At times, it seems like everything fashion designer Virgil Abloh touches turns to cool. Not just contemporarily en vogue, but a cool that channels decades of historic cools. Take the Rockford native's 2017 collaboration with Nike, "Ten Icons Reconstructed": a line of vintage sneaker designs in clean white, embellished with red zip-ties and self-referential lettering—"shoelaces," "air," "vulcanized," "foam."


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The punny sneakers call to mind René Magritte's The Treachery of Images—a painting of a pipe with the words “Ce N’est Pas Une Pipe” ("this is not a pipe") scrawled beneath it. Abloh's designs are, in that lineage, surreal and statement-making, referencing both art history and the history of sneaker design itself.

It's heady stuff, but not unexpected for Abloh. The 37-year-old designer, who spent the formative chunk of his career in Chicago, has worked in every thinkable creative field. He's designed furniture for fairs like Design Miami, crafted rugs for Ikea, and most famously, art directed Kanye West and Jay-Z's 2011 album Watch the Throne. 


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All has led him to his recent appointment as Louis Vuitton’s artistic director of menswear. This exhausting career, however, began here in Chicago where he received his Master’s degree in Architecture from the Illinois Institute of Technology. But Abloh was establishing his cool before he graduated and jumped in a professional architecture practice: he began working with Kanye in 2003, the same year he completed his master's.

Fashion designers often cite architecture as a major influence on their work—Philip Lim credits the residential work of Luis Barragán; designer Michelle Smith has discussed Zaha Hadid’s fluid lines as an inspiration for her sculptural womenswear. But Virgil Abloh has been to the source: IIT’s campus, dotted with exemplary modernist works by Rem Koolhaas and Mies van der Rohe, is known worldwide for its rigorous, critical architecture program.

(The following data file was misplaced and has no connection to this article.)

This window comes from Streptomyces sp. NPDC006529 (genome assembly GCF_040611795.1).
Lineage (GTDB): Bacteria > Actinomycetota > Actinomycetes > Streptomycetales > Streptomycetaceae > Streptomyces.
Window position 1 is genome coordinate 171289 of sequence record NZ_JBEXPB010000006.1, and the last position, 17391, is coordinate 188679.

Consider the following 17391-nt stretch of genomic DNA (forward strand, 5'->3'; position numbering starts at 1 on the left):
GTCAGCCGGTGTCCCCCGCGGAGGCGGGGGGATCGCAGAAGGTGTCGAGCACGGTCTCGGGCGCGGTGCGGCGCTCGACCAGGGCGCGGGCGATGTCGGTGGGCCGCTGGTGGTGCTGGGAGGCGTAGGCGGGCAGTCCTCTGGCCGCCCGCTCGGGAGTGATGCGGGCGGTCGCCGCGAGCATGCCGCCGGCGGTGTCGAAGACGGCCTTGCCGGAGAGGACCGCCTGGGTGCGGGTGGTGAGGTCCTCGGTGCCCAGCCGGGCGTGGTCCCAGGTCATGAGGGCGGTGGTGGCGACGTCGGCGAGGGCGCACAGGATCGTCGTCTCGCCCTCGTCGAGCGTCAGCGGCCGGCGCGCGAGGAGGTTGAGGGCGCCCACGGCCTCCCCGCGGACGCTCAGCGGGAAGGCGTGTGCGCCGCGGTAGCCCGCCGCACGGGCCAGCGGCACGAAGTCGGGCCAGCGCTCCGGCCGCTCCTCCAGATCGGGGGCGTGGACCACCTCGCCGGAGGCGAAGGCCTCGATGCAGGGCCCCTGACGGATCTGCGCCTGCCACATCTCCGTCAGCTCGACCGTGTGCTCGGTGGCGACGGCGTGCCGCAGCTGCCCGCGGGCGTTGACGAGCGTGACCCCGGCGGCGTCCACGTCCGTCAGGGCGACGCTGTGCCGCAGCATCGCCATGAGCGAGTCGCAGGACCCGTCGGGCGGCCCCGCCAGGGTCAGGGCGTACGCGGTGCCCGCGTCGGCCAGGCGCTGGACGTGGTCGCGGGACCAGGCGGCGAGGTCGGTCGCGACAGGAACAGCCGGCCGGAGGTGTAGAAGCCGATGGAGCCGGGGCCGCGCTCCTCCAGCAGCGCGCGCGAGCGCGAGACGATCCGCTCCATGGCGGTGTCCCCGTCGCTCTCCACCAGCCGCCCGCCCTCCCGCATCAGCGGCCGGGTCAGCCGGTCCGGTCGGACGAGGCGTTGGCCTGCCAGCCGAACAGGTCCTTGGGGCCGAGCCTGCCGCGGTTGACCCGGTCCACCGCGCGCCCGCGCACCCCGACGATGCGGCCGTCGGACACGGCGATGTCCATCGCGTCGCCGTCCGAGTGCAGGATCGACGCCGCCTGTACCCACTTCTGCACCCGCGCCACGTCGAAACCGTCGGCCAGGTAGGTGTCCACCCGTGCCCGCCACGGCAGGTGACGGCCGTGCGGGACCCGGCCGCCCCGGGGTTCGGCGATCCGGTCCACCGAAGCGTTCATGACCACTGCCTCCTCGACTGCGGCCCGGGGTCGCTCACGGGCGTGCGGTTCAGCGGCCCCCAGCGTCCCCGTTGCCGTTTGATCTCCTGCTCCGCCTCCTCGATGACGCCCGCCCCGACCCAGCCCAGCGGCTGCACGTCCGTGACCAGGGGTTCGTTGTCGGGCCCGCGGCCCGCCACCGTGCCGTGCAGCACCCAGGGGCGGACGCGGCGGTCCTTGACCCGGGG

“[Architects] are here because we solve problems in a structured way,” Abloh told a group of Harvard Graduate School of Design students in 2017. A challenge faced by architects and fashion designers alike is developing a personal design language: a means of communicating meaning and style in a way that is unique to the individual designer. Establishing this language is an exercise in restraint for both architects and fashion designers, and is evidenced by Off/White’s signature black and white striped pattern that reads as straightforward, minimal, and purposeful. It has been edited, restrained, but in a manner that allows for the piece to speak volumes. One could argue similarly for the Miesian glass box.

Abloh, who will be the first African-American to hold the prestigious position with Vuitton, is being celebrated with the hope that he will drive the luxury brand into a more casual-conscious generation. While much of Off/White’s early designs included large and loud elements (logos and textures), Abloh’s more recent work leans toward quiet detailing and multifunctional wearability.

The Off/White showroom in New York City, designed in collaboration with the now-defunct Family Architects, tells a more nuanced story of how Abloh interacts with architecture today. Located at 51 Mercer in SoHo, the signless, small space is considered a “gallery”, as told by Abloh to Architectural Digest in 2017. A garage-style mullioned glass door opens to a narrow white-walled space that hosts rotating exhibitions. The first of which included sapling trees and leaves placed throughout the space that featured more prominently than clothing racks. Exhibitions come down as clothing lines rotate out—a symbiosis of space, art, and fashion. It is functional and minimal, but in its quietness there is an element of surprise.

One of Abloh’s cornerstone ideologies is, “Speak to the tourist and purist simultaneously.” The same idea has thrust contemporary architecture into conversation: understanding that structures and forms should be legible to the broader public while tickling the fancies of architects and architecture historians. Those buildings that, when designed, see the public as being a consumer, can transform how generations experience cities.

By applying it to fashion, however, you get a type of cool that Abloh is pulling off: one that regards urbanity as an identity, that displays an uncanny appreciation of history and form, and wraps you in it in via a hoodie or some new Nike Air Forces.